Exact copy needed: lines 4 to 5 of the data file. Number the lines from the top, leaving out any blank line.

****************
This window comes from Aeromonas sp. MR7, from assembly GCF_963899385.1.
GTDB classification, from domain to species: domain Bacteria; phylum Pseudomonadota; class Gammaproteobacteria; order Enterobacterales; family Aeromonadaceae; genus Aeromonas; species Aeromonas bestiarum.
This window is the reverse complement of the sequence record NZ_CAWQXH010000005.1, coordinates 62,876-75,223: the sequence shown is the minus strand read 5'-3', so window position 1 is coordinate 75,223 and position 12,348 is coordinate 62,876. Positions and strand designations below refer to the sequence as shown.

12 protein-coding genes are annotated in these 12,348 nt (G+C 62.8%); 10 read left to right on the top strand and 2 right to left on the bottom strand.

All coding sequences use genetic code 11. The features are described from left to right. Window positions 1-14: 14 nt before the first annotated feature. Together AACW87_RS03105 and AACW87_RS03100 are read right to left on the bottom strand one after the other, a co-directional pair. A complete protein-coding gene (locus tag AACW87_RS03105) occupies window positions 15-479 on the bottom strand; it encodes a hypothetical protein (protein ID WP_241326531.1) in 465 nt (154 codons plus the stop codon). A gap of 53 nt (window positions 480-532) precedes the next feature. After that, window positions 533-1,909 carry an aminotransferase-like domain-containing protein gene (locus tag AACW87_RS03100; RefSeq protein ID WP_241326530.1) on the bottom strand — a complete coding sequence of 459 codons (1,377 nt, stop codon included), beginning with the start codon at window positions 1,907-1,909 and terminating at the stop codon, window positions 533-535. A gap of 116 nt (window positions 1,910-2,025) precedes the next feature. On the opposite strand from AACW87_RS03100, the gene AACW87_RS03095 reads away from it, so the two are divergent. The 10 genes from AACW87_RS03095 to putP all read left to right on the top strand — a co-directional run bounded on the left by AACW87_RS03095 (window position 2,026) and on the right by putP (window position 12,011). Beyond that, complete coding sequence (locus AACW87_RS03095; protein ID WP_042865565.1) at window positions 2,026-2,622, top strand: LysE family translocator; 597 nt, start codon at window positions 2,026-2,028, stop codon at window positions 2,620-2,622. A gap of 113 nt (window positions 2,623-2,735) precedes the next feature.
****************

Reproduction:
12 protein-coding genes are annotated in these 12,348 nt (G+C 62.8%); 10 read left to right on the top strand and 2 right to left on the bottom strand.

All coding sequences use genetic code 11. The features are described from left to right. Window positions 1-14: 14 nt before the first annotated feature. Together AACW87_RS03105 and AACW87_RS03100 are read right to left on the bottom strand one after the other, a co-directional pair. A complete protein-coding gene (locus tag AACW87_RS03105) occupies window positions 15-479 on the bottom strand; it encodes a hypothetical protein (protein ID WP_241326531.1) in 465 nt (154 codons plus the stop codon). A gap of 53 nt (window positions 480-532) precedes the next feature. After that, window positions 533-1,909 carry an aminotransferase-like domain-containing protein gene (locus tag AACW87_RS03100; RefSeq protein ID WP_241326530.1) on the bottom strand — a complete coding sequence of 459 codons (1,377 nt, stop codon included), beginning with the start codon at window positions 1,907-1,909 and terminating at the stop codon, window positions 533-535. A gap of 116 nt (window positions 1,910-2,025) precedes the next feature. On the opposite strand from AACW87_RS03100, the gene AACW87_RS03095 reads away from it, so the two are divergent. The 10 genes from AACW87_RS03095 to putP all read left to right on the top strand — a co-directional run bounded on the left by AACW87_RS03095 (window position 2,026) and on the right by putP (window position 12,011). Beyond that, complete coding sequence (locus AACW87_RS03095; protein ID WP_042865565.1) at window positions 2,026-2,622, top strand: LysE family translocator; 597 nt, start codon at window positions 2,026-2,028, stop codon at window positions 2,620-2,622. A gap of 113 nt (window positions 2,623-2,735) precedes the next feature.